A member of the Anti-GBV Movement SU (who chose to remain anonymous) echoed Guerandi’s sentiments, stating, “If you don’t have that neutral space … why on earth would you ask [non-binary people] to [use the men’s] bathroom that is filled with those same misogynistic people you are afraid for women to engage with? … You’re forcing queer bodies and non-binary people into that space for the exact same reason that you would not let women into that space.”
Guerandi alleged that women have never expressed discomfort around them when they have used the women’s bathroom in the past. “The only response I get from women when I go to these bathrooms is support [and] love… Women were the first people to come to me in that bathroom to console me [after the incident].” They contended that “the only act of gender violence here was a genderqueer person’s body being dragged out of the establishment”.
Despite the incident, Oosthuizen maintains that Dorp “[welcomes] all humans and [tries] to accommodate every individual”. He stated that QueerUS, which had allegedly made a reservation to host their year-end function at the bar prior to the incident, cancelled their booking “without any consultation or opportunity to discuss the incident”, and that Guerandi’s party “by their own [admission] were regular customers of Dorp” before the events in question transpired. Guerandi’s friend, who witnessed the incident but chose to remain anonymous, confirmed that they had received “great service at Dorp” on previous occasions, and described the way in which Guerandi was treated as “quite disappointing”.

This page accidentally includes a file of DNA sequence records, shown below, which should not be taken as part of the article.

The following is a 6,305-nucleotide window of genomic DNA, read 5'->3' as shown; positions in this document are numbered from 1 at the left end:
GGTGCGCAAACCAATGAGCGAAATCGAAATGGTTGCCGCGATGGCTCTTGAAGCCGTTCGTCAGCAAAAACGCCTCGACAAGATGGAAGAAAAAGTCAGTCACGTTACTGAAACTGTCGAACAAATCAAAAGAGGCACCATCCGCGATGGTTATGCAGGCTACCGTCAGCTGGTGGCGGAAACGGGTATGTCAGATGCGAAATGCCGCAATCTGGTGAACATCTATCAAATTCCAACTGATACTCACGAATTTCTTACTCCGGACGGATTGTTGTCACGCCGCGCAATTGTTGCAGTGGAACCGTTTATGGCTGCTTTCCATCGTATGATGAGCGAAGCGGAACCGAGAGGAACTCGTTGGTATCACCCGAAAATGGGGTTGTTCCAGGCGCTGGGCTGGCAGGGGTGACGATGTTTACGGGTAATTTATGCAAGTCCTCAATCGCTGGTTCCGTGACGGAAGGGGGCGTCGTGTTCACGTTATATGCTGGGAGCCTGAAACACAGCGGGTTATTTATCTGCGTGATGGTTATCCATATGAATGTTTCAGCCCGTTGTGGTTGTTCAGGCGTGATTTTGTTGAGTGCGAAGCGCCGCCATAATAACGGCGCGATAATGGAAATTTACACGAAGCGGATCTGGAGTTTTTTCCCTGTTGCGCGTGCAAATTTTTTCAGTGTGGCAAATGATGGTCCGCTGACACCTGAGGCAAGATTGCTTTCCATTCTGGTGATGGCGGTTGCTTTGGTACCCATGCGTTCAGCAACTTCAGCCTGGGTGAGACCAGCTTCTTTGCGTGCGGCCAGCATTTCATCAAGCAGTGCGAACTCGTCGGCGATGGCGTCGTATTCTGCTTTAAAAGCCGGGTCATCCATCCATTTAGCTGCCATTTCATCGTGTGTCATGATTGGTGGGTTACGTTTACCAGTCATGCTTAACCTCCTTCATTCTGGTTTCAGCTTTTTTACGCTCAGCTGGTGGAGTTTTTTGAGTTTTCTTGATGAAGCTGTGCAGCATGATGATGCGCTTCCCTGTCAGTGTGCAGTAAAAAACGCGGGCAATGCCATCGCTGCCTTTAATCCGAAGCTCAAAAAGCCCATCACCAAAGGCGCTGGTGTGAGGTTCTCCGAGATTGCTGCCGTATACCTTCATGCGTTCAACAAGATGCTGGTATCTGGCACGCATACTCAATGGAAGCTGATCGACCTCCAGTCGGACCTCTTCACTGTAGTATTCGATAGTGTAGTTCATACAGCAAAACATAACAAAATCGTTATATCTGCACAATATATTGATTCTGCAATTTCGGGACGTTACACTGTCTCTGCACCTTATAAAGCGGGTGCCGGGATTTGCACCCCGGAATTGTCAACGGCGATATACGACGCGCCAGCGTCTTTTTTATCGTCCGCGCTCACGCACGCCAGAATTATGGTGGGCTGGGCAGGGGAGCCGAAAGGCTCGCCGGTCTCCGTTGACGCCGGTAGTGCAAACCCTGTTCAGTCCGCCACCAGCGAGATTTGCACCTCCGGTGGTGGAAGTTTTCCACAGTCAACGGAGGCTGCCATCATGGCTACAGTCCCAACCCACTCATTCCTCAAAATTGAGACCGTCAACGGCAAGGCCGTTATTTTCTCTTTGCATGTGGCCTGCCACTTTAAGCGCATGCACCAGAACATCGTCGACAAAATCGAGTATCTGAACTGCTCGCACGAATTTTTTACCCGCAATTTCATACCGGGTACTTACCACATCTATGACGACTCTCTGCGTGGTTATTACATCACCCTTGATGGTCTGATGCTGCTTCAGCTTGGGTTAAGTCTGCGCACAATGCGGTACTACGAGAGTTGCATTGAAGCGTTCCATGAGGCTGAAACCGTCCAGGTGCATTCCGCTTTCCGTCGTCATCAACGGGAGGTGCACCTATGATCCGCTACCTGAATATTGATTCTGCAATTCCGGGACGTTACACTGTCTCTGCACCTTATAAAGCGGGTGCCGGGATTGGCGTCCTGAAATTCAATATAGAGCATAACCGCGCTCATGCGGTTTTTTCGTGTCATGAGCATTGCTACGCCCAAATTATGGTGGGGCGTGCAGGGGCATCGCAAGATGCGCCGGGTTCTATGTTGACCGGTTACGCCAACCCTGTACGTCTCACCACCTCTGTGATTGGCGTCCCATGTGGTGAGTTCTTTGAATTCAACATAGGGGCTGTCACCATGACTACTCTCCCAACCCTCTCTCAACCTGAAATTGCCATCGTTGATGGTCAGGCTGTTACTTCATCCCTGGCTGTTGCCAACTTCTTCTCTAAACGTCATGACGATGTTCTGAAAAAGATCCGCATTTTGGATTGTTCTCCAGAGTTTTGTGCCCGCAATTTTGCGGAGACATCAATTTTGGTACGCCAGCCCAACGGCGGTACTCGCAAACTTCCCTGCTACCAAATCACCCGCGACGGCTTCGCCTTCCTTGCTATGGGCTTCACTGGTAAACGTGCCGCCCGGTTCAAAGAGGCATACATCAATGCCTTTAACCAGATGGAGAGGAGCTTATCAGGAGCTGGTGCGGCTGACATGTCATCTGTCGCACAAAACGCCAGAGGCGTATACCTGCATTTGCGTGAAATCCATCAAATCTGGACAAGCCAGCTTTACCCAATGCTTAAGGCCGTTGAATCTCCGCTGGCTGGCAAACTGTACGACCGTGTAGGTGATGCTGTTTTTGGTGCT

Oosthuizen further alleged that the bar’s management have, in reference to a letter of complaint drafted by those close to Guerandi, “been bullied and inundated with copy-and-paste emails sent by 50+ individuals”. The letter describes the conduct of the bouncer in question as “insidious and transphobic”, and “demands” that Dorp’s management issue a public apology for their staff’s behaviour or face “legal action”. Oosthuizen responded by saying, “We see [this course of action] as a missed opportunity to engage in a positive manner.”
Like Oosthuizen, Guerandi views the incident as an opportunity for meaningful engagement. They intend to use what happened as “a springboard for … very important conversations,” saying, “I’m not the only genderqueer person in this town. I’m not the only genderqueer person who needs to use bathrooms that are not designated for them by the rest of the world to feel safe.”
Guerandi is of the opinion that establishments in Stellenbosch should prioritise the provision of gender-neutral bathroom facilities, or should alternatively make a third bathroom option available for patrons who do not conform to the gender binary. In addition, they believe that bar and restaurant staff should be informed as to the appropriate manner to deal with situations such as that which they experienced. “If [they] have no idea of what the world looks like outside the gender binary, then that’s an institutional problem,” said Guerandi.
They contended that “this entire town needs an upheaval of its understanding of gender”. This may prove difficult to achieve, with Oosthuizen maintaining that “unfortunately, due to the GBV situation in South Africa, [they] plan to keep [their] toilets divided by sex and not gender”. Guerandi is undeterred, stating that they “even had strangers come to [them] in public” to express their support. “That’s … social change that I love to see.”